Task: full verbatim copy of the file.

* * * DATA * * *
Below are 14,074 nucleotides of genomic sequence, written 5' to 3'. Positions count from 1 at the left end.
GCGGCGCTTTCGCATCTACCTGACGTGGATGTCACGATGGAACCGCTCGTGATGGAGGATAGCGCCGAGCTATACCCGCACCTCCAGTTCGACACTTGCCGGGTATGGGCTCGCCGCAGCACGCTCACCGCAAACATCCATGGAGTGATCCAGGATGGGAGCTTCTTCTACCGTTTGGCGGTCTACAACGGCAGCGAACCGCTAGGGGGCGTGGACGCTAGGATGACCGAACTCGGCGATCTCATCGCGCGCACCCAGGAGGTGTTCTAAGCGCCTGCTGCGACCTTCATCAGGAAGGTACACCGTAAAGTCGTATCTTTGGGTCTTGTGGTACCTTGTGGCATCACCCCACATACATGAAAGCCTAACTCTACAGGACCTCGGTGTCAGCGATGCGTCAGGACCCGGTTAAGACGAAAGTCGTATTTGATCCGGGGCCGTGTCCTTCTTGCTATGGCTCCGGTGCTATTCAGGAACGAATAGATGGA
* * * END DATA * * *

Below are 14,074 nucleotides of genomic sequence, written 5' to 3'. Positions count from 1 at the left end.
GCGGCGCTTTCGCATCTACCTGACGTGGATGTCACGATGGAACCGCTCGTGATGGAGGATAGCGCCGAGCTATACCCGCACCTCCAGTTCGACACTTGCCGGGTATGGGCTCGCCGCAGCACGCTCACCGCAAACATCCATGGAGTGATCCAGGATGGGAGCTTCTTCTACCGTTTGGCGGTCTACAACGGCAGCGAACCGCTAGGGGGCGTGGACGCTAGGATGACCGAACTCGGCGATCTCATCGCGCGCACCCAGGAGGTGTTCTAAGCGCCTGCTGCGACCTTCATCAGGAAGGTACACCGTAAAGTCGTATCTTTGGGTCTTGTGGTACCTTGTGGCATCACCCCACATACATGAAAGCCTAACTCTACAGGACCTCGGTGTCAGCGATGCGTCAGGACCCGGTTAAGACGAAAGTCGTATTTGATCCGGGGCCGTGTCCTTCTTGCTATGGCTCCGGTGCTATTCAGGAACGAATAGATGGA